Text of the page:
Three observations about the killing of bin Laden:
First, it is understandable but unseemly to have a carnival atmosphere in response to the death of a wicked man. Sobriety, not revelry, is the appropriate response. There is too much in its wake -- death, war, tragedy, sorrow -- for this to be other than a moment for a certain grim satisfaction.
Second, it is telling that Hamas responded by condemning the killing of bin Laden: “We regard this as a continuation of the American policy based on oppression and the shedding of Muslim and Arab blood,” Ismail Haniyeh, head of the Hamas administration in the Gaza Strip, told reporters.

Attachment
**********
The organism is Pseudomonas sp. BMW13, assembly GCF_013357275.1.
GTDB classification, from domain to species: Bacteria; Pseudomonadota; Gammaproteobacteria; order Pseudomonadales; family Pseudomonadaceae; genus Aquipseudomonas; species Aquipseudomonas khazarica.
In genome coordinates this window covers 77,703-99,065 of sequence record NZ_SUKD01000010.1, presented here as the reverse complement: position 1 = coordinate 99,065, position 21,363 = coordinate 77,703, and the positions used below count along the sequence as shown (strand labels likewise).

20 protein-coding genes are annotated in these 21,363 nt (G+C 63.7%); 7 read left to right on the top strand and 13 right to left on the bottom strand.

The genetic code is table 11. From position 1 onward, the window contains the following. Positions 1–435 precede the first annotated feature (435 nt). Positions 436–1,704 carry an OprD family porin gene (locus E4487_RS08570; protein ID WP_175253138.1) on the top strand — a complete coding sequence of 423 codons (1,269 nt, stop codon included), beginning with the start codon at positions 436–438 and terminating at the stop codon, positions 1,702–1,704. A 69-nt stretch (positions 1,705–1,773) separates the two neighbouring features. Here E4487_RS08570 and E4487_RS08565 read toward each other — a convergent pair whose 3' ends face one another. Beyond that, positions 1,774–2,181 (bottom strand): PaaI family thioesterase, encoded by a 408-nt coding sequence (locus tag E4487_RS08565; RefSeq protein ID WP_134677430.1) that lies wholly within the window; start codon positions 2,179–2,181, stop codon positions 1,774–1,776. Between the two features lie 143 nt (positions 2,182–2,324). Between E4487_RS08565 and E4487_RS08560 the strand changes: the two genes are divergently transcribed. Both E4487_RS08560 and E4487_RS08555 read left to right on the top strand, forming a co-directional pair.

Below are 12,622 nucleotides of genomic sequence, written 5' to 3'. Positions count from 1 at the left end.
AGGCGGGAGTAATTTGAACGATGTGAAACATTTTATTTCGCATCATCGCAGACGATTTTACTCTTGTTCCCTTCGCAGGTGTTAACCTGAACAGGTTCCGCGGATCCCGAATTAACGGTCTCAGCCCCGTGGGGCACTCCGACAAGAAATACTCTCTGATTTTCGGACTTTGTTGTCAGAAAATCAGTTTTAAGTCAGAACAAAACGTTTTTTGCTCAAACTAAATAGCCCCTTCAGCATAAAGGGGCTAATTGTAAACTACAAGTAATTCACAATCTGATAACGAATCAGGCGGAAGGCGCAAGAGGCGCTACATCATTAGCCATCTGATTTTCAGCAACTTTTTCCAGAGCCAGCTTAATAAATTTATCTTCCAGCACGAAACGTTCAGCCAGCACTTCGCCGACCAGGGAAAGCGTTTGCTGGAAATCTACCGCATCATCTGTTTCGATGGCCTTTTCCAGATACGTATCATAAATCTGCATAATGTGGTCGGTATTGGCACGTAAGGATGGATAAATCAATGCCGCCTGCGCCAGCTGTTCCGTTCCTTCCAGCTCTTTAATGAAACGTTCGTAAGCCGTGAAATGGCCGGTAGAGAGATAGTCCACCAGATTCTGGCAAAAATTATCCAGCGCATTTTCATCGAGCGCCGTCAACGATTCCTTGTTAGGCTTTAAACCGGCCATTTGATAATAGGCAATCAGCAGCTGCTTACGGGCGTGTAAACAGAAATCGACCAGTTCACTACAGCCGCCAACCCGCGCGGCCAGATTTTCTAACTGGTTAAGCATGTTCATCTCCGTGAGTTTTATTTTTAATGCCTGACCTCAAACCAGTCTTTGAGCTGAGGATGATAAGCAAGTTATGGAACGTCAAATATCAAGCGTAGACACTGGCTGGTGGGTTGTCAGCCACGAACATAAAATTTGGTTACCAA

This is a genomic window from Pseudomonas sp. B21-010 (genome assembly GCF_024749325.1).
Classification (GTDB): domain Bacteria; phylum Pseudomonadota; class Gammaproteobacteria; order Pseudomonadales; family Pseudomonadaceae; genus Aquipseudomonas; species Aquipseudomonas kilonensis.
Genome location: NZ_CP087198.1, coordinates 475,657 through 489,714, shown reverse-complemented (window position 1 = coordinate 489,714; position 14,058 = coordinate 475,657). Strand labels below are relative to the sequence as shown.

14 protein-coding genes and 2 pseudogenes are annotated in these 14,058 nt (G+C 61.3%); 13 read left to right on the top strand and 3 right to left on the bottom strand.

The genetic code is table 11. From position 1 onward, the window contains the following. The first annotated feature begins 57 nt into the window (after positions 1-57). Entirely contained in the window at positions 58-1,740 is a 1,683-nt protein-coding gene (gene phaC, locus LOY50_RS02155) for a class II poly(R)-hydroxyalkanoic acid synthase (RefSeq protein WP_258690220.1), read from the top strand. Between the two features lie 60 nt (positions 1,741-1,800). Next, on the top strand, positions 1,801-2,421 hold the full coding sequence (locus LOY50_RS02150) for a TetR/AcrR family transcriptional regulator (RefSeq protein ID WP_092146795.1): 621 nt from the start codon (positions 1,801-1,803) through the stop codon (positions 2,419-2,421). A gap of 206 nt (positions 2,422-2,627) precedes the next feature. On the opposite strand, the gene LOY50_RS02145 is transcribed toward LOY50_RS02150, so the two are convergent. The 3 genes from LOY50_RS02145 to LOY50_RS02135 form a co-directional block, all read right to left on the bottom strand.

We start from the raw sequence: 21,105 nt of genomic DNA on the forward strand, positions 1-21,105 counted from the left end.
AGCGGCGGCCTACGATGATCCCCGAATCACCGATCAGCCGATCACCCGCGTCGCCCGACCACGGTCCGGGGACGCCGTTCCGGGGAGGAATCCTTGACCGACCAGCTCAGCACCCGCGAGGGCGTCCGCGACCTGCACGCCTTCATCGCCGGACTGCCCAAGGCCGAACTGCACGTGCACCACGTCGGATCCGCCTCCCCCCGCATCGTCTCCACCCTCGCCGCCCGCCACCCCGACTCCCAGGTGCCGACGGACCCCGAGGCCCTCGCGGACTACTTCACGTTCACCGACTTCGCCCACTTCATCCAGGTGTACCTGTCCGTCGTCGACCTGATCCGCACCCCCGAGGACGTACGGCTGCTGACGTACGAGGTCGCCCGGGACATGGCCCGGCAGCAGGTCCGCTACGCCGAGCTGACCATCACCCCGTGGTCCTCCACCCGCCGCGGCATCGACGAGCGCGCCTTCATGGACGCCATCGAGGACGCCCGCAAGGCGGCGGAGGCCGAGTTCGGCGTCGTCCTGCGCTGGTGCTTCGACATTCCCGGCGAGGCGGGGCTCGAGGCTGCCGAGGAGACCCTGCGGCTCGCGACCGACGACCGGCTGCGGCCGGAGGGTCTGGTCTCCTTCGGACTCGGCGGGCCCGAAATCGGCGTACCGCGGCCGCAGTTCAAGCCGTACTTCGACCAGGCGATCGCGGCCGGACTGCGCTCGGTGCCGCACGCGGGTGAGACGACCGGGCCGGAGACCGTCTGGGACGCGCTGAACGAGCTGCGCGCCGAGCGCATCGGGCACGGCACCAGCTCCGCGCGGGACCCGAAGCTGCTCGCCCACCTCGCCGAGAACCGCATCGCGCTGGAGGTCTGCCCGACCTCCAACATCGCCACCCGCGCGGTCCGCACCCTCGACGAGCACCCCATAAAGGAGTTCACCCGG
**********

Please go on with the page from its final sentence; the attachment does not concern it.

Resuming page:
Though he noted doctrinal differences between bin Laden’s al-Qaeda and Hamas, Haniyeh said: “We condemn the assassination and the killing of an Arab holy warrior. We ask God to offer him mercy with the true believers and the martyrs.” These are the people whom others would ask the Israelis to make partners in peace.
Third, this is a step not a solution. In the Talmud, Bruria instructs her husband, Rabbi Meir, to pray for the end of sin, not the death of sinners. Similarly, while we are grateful for the more than justified killing of bin Laden, we pray for the end of Bin Ladenism. There are legitimate grievances in the world. Perhaps one day everyone will recognize that the slaughter of innocents does not bring their resolution closer. If the death of Bin Laden aids this realization, then the life of an evil man will serve some good.
David Wolpe | May 2, 2011 10:20 PM
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